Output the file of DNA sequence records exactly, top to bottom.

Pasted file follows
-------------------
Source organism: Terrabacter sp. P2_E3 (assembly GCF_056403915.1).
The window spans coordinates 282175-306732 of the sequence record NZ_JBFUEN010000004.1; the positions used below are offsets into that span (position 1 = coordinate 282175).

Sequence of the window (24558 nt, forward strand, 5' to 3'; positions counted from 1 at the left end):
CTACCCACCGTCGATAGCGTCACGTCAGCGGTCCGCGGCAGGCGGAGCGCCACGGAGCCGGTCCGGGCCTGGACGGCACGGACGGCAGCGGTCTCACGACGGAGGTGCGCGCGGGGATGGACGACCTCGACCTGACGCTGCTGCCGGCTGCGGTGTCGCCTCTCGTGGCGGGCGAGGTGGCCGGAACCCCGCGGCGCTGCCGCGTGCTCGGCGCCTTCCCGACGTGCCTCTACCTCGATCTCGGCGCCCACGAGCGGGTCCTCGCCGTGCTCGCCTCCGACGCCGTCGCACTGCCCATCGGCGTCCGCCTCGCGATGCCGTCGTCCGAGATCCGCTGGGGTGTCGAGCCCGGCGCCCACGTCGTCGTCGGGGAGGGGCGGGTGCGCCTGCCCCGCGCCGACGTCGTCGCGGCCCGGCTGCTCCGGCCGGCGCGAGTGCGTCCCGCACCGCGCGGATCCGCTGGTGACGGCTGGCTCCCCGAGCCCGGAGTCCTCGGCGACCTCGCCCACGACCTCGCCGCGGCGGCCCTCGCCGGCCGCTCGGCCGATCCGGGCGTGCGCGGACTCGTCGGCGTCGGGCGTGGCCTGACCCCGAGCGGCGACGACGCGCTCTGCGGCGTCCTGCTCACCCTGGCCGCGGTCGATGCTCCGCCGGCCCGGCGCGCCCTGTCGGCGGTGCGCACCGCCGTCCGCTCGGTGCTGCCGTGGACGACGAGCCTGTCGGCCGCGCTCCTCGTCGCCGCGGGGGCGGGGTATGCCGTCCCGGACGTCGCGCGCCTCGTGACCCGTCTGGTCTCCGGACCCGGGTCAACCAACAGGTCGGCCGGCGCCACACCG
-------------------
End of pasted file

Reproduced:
Source organism: Terrabacter sp. P2_E3 (assembly GCF_056403915.1).
The window spans coordinates 282175-306732 of the sequence record NZ_JBFUEN010000004.1; the positions used below are offsets into that span (position 1 = coordinate 282175).

Sequence of the window (24558 nt, forward strand, 5' to 3'; positions counted from 1 at the left end):
CTACCCACCGTCGATAGCGTCACGTCAGCGGTCCGCGGCAGGCGGAGCGCCACGGAGCCGGTCCGGGCCTGGACGGCACGGACGGCAGCGGTCTCACGACGGAGGTGCGCGCGGGGATGGACGACCTCGACCTGACGCTGCTGCCGGCTGCGGTGTCGCCTCTCGTGGCGGGCGAGGTGGCCGGAACCCCGCGGCGCTGCCGCGTGCTCGGCGCCTTCCCGACGTGCCTCTACCTCGATCTCGGCGCCCACGAGCGGGTCCTCGCCGTGCTCGCCTCCGACGCCGTCGCACTGCCCATCGGCGTCCGCCTCGCGATGCCGTCGTCCGAGATCCGCTGGGGTGTCGAGCCCGGCGCCCACGTCGTCGTCGGGGAGGGGCGGGTGCGCCTGCCCCGCGCCGACGTCGTCGCGGCCCGGCTGCTCCGGCCGGCGCGAGTGCGTCCCGCACCGCGCGGATCCGCTGGTGACGGCTGGCTCCCCGAGCCCGGAGTCCTCGGCGACCTCGCCCACGACCTCGCCGCGGCGGCCCTCGCCGGCCGCTCGGCCGATCCGGGCGTGCGCGGACTCGTCGGCGTCGGGCGTGGCCTGACCCCGAGCGGCGACGACGCGCTCTGCGGCGTCCTGCTCACCCTGGCCGCGGTCGATGCTCCGCCGGCCCGGCGCGCCCTGTCGGCGGTGCGCACCGCCGTCCGCTCGGTGCTGCCGTGGACGACGAGCCTGTCGGCCGCGCTCCTCGTCGCCGCGGGGGCGGGGTATGCCGTCCCGGACGTCGCGCGCCTCGTGACCCGTCTGGTCTCCGGACCCGGGTCAACCAACAGGTCGGCCGGCGCCACACCG